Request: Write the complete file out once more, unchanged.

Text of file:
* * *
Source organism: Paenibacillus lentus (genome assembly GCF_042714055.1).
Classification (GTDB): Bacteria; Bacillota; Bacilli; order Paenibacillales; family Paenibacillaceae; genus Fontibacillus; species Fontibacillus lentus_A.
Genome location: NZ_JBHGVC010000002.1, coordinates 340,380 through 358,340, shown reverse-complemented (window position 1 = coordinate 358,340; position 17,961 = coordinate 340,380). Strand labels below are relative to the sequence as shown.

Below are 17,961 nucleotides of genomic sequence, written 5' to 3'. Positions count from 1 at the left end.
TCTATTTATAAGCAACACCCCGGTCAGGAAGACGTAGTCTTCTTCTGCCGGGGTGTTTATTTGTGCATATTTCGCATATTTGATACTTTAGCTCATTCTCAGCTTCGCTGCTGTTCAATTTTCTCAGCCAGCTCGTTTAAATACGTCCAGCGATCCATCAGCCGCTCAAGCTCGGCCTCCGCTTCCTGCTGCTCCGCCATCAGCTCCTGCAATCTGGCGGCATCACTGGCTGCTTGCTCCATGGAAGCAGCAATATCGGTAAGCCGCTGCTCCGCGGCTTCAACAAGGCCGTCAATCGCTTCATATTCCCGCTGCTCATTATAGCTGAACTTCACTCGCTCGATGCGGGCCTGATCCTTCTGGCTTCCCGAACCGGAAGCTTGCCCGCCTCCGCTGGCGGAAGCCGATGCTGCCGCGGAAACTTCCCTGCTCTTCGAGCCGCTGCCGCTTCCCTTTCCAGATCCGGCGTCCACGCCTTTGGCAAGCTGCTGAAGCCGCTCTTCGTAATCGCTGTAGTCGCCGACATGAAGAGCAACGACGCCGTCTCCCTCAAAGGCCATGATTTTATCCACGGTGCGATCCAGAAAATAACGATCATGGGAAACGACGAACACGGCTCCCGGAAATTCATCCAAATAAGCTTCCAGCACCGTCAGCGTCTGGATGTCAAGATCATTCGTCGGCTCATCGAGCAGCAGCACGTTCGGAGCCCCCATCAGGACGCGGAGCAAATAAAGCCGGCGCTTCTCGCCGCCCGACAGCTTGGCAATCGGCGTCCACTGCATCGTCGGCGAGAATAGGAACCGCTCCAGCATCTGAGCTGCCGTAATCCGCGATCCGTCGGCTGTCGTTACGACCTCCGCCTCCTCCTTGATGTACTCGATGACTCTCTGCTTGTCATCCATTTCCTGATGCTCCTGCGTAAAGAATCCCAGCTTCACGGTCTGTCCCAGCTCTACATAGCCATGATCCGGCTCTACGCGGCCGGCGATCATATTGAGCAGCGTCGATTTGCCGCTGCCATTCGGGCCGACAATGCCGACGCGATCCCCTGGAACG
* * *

Source organism: Paenibacillus lentus (genome assembly GCF_042714055.1).
Classification (GTDB): Bacteria; Bacillota; Bacilli; order Paenibacillales; family Paenibacillaceae; genus Fontibacillus; species Fontibacillus lentus_A.
Genome location: NZ_JBHGVC010000002.1, coordinates 340,380 through 358,340, shown reverse-complemented (window position 1 = coordinate 358,340; position 17,961 = coordinate 340,380). Strand labels below are relative to the sequence as shown.

Below are 17,961 nucleotides of genomic sequence, written 5' to 3'. Positions count from 1 at the left end.
TCTATTTATAAGCAACACCCCGGTCAGGAAGACGTAGTCTTCTTCTGCCGGGGTGTTTATTTGTGCATATTTCGCATATTTGATACTTTAGCTCATTCTCAGCTTCGCTGCTGTTCAATTTTCTCAGCCAGCTCGTTTAAATACGTCCAGCGATCCATCAGCCGCTCAAGCTCGGCCTCCGCTTCCTGCTGCTCCGCCATCAGCTCCTGCAATCTGGCGGCATCACTGGCTGCTTGCTCCATGGAAGCAGCAATATCGGTAAGCCGCTGCTCCGCGGCTTCAACAAGGCCGTCAATCGCTTCATATTCCCGCTGCTCATTATAGCTGAACTTCACTCGCTCGATGCGGGCCTGATCCTTCTGGCTTCCCGAACCGGAAGCTTGCCCGCCTCCGCTGGCGGAAGCCGATGCTGCCGCGGAAACTTCCCTGCTCTTCGAGCCGCTGCCGCTTCCCTTTCCAGATCCGGCGTCCACGCCTTTGGCAAGCTGCTGAAGCCGCTCTTCGTAATCGCTGTAGTCGCCGACATGAAGAGCAACGACGCCGTCTCCCTCAAAGGCCATGATTTTATCCACGGTGCGATCCAGAAAATAACGATCATGGGAAACGACGAACACGGCTCCCGGAAATTCATCCAAATAAGCTTCCAGCACCGTCAGCGTCTGGATGTCAAGATCATTCGTCGGCTCATCGAGCAGCAGCACGTTCGGAGCCCCCATCAGGACGCGGAGCAAATAAAGCCGGCGCTTCTCGCCGCCCGACAGCTTGGCAATCGGCGTCCACTGCATCGTCGGCGAGAATAGGAACCGCTCCAGCATCTGAGCTGCCGTAATCCGCGATCCGTCGGCTGTCGTTACGACCTCCGCCTCCTCCTTGATGTACTCGATGACTCTCTGCTTGTCATCCATTTCCTGATGCTCCTGCGTAAAGAATCCCAGCTTCACGGTCTGTCCCAGCTCTACATAGCCATGATCCGGCTCTACGCGGCCGGCGATCATATTGAGCAGCGTCGATTTGCCGCTGCCATTCGGGCCGACAATGCCGACGCGATCCCCTGGAACG